Nadine Shah – Holiday Destination

Of Norwegian-Pakistani descent and brought up in the north east of England, Nadine Shah identifies as a second generation immigrant. And she’s not shy in coming forward when talking politics, or indeed mental health issues that dominated her debut (as a result of two very close friends committing suicide) and the perceived personal and romantic inadequacies that informed her second album, Fast Food. This time around many of the themes on Holiday Destination stemmed from 2014 when her filmmaker-brother produced a documentary for Al Jazeera TV on a refugee camp in Gaziantep, between the Turkish and Syrian border (Shah produced the music on this occasion). Were given further impetus thanks to the rise of nationalism here in the UK (which started to rear its ugly head when the Referendum was in full swing) and abroad.

As on her previous two albums, she is laying bare her problems, fears and anxieties, helped once again by long-term producer/collaborator Ben Hillier. Inspired by the political spirit of Stevie Wonder’s ‘Living in the City’, Holiday Destination may not quite have that song’s musical joie de vivre, but it is nevertheless full of important observations from someone who deeply cares enough to display a photo of conflict-torn Gaza on the cover.

Musically, Holiday Destination follows a similar path to that of Fast Food, full of post-punk style guitars, bass and grooves and with plenty of offbeat noises, but with perhaps a slightly deeper and richer palette. For instance, opening track ‘Place Like This’ brings in Hillier’s love of Talking Heads, the gently African-infused grumbling grooves allied to Shah’s deeply resonating timbre that reminds me of the cool delivery of Grace Jones and which finishes with a sample of a mass chanting of “refugees are welcome here”. It’s a key moment, Shah determined to offset the omnipresent fear of immigrants and refugees around the world, a wholly misplaced apprehension that is disgracefully fermented by right wing medias, here, there and everywhere. It’s a subject she fully immerses herself in on the menacing krautrock-style title track, a groove not a million miles away from Can’s ‘Mother Sky’. There’s more dissection of anti-immigrant feelings on ‘Out the Way’, Shah giving a powerful vocal performance in step with the dirgey of trance-repetition similar to a more subdued Swans. “Where would you have me go? I’m second-generation, don’t you know?”, with Pete Wareham’s stuttering sax imparting even more menace in the overall tone. Moreover, ‘Yes Men’ tackles brazen media manipulation and kowtowing within the early The Cure-like dirge.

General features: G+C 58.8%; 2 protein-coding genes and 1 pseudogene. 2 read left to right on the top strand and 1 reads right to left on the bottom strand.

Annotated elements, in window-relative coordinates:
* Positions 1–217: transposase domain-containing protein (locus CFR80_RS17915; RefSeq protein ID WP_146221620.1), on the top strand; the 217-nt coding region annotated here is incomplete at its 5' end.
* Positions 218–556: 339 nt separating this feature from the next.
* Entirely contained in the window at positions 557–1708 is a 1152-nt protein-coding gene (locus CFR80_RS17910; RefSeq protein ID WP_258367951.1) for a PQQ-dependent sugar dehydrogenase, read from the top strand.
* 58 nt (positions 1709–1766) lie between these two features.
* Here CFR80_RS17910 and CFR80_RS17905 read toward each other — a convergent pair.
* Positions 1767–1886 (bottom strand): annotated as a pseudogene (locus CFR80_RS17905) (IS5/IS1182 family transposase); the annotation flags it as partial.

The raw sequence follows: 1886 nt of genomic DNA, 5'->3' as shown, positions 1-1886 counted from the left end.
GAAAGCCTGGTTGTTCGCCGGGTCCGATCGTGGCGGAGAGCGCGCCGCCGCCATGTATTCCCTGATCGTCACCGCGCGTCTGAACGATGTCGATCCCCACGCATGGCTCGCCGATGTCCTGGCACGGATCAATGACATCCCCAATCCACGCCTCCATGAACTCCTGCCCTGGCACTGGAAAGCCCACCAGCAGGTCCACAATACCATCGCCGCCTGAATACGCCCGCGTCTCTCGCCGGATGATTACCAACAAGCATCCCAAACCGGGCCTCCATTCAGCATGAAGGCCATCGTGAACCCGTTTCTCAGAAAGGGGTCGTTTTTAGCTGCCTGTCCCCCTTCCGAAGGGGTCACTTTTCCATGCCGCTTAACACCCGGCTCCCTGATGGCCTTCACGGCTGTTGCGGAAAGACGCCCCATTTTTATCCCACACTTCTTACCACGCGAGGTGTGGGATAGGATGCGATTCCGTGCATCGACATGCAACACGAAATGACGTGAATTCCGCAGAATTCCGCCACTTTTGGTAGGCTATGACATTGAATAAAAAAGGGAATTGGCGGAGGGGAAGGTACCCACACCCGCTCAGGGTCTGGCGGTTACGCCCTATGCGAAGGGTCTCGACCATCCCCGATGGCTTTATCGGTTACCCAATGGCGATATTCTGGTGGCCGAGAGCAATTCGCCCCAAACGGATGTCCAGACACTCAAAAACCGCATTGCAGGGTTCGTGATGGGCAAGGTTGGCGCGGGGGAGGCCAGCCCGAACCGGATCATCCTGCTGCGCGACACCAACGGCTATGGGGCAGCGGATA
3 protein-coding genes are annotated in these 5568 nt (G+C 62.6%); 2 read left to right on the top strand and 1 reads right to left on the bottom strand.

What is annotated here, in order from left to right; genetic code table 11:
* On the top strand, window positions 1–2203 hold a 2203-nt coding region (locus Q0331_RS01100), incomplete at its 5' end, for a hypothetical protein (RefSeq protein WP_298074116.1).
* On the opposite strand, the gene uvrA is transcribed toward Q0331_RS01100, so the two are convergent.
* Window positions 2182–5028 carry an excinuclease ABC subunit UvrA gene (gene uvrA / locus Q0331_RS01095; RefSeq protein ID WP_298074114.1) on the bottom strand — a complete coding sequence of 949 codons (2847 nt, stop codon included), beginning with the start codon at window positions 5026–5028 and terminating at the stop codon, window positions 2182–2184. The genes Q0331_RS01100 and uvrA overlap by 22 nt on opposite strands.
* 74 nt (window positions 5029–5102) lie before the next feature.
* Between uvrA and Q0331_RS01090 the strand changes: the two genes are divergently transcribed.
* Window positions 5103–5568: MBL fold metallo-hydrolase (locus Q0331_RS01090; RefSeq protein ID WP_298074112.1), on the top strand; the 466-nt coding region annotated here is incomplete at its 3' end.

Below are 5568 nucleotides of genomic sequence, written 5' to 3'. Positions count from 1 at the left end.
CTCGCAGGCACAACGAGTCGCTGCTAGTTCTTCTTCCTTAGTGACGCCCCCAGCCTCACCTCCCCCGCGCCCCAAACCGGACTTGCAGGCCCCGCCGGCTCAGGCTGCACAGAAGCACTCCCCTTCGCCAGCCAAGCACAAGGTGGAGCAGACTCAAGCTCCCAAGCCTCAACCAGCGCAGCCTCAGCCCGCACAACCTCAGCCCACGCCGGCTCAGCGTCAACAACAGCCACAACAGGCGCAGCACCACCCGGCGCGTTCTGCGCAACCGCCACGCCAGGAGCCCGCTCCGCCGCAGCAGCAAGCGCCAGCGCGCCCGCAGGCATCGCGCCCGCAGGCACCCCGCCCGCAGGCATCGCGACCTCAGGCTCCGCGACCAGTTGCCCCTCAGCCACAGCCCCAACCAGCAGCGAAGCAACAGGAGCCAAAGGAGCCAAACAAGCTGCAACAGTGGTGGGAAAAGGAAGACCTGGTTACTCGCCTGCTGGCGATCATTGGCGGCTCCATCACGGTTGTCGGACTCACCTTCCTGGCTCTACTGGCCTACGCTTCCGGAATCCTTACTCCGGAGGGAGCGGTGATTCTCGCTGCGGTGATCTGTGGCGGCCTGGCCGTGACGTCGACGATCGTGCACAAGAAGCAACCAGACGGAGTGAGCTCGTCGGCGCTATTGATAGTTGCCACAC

Meanwhile, ‘2016”s stuttering, minimalist guitar, bass, drums and keys combo is reminiscent of a less rampant Gang of Four, as Shah contrasts the humdrum ‘normality’ of people around her, with her own heightened politicisation, whilst looking for simple human comfort. “Cruel 2016, was the year that took our idols / What is there left to inspire us, with a fascist in the white house“. ‘Evil’ takes her sense of being on her own one step further, as she reverts back to tackling mental health stigmas via a mix of harsh rhythmic guitar interludes and a vaguely swampish beat. “All these folk, they think I’m evil, like I’m the living devil itself“.

The great tracks keep on coming. ‘Ordinary’ is anything but and yet it’s perhaps the most poppy moment on the album (but still not likely to receive much in the way of main stream airplay) despite the inspired and unexpected interplay between crescendoing piano lines, synth melodies, grooving bass and drums and pleasant noise effects. The final track, the synth and electric drum based ‘Jolly Sailor’ is a revisit to her roots, up in Tyneside, with the title a reference to one of her local pubs. It’s Shah letting off a little steam at the bar, at the end of a hard working album, a celebration of the innate good nature of the people and, without overtly referencing this, a retort to those who think the North of England is full of racists and nasty people. It is, in short, a song of hope at the end of a long tunnel, albeit laced with much drink.

Nadine Shah (along with Hillier, who is for all intents and purposes an equal partner in this endeavour) has delivered a masterclass. An album that strikes deep within its potent muscularity, without resorting to overly menacing or exaggerated musicality, whilst Shah’s focussed vocal delivery is allied to an intelligent and humane lyricism that steers well away from being preachy. Indeed, her innate vulnerability remains clear for all to see but she’s a fighter and one who you sense will go to the ends of the world to make right a wrong.

Jeff Hemmings